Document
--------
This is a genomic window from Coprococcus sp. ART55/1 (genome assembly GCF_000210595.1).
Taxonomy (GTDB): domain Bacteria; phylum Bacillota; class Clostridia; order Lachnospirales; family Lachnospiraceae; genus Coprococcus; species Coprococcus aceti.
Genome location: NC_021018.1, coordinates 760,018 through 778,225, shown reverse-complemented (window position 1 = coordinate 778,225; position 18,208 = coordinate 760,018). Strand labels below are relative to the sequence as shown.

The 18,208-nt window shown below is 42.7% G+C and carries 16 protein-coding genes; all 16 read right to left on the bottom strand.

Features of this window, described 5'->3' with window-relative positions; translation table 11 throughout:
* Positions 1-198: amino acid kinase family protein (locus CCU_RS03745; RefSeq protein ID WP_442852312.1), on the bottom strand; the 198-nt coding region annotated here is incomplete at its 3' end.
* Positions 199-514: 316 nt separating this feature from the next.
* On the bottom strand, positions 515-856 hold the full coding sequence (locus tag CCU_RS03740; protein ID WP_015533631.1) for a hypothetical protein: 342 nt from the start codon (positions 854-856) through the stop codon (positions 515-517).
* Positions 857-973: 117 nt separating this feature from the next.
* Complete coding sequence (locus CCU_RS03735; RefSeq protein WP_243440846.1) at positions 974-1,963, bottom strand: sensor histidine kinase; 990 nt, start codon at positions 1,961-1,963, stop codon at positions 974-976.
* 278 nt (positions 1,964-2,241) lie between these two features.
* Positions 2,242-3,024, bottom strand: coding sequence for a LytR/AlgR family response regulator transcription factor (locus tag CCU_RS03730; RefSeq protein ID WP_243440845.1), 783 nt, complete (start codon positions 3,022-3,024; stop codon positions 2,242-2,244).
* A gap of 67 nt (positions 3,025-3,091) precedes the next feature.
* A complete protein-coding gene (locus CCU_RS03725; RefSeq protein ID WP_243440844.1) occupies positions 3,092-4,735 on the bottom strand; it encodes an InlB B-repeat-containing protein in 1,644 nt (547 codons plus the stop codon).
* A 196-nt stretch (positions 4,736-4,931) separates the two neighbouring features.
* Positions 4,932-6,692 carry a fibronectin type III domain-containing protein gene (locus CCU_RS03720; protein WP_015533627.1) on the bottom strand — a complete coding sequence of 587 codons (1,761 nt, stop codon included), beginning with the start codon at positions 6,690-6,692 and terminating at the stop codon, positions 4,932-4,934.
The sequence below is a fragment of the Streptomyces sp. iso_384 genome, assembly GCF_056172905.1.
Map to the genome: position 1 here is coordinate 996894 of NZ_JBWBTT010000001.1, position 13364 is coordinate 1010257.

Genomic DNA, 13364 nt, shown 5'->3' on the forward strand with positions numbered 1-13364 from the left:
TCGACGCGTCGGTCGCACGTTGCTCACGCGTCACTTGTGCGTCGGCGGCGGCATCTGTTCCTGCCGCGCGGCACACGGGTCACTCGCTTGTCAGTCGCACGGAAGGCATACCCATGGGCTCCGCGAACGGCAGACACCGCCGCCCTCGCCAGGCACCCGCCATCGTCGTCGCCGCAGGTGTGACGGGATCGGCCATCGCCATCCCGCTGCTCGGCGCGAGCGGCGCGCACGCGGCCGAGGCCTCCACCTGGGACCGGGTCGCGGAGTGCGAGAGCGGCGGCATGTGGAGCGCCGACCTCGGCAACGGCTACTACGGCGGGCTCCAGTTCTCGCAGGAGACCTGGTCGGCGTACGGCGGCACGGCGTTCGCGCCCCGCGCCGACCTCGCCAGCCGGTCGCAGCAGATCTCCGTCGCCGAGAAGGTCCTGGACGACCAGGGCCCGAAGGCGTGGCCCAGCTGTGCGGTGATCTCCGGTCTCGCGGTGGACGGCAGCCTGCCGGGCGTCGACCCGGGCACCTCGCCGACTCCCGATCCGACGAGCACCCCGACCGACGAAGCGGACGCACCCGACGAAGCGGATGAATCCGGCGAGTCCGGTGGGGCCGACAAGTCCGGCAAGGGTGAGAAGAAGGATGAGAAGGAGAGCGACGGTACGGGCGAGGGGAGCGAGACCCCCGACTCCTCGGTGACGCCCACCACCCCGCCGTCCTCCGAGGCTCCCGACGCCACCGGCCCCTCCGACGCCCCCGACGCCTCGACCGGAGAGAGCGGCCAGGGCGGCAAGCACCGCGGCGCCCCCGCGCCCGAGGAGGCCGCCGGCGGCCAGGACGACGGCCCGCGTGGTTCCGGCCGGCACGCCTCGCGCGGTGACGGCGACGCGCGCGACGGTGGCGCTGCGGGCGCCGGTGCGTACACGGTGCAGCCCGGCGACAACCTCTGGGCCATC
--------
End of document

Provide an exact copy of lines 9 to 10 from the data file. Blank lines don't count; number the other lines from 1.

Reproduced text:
* Positions 857-973: 117 nt separating this feature from the next.
* Complete coding sequence (locus CCU_RS03735; RefSeq protein WP_243440846.1) at positions 974-1,963, bottom strand: sensor histidine kinase; 990 nt, start codon at positions 1,961-1,963, stop codon at positions 974-976.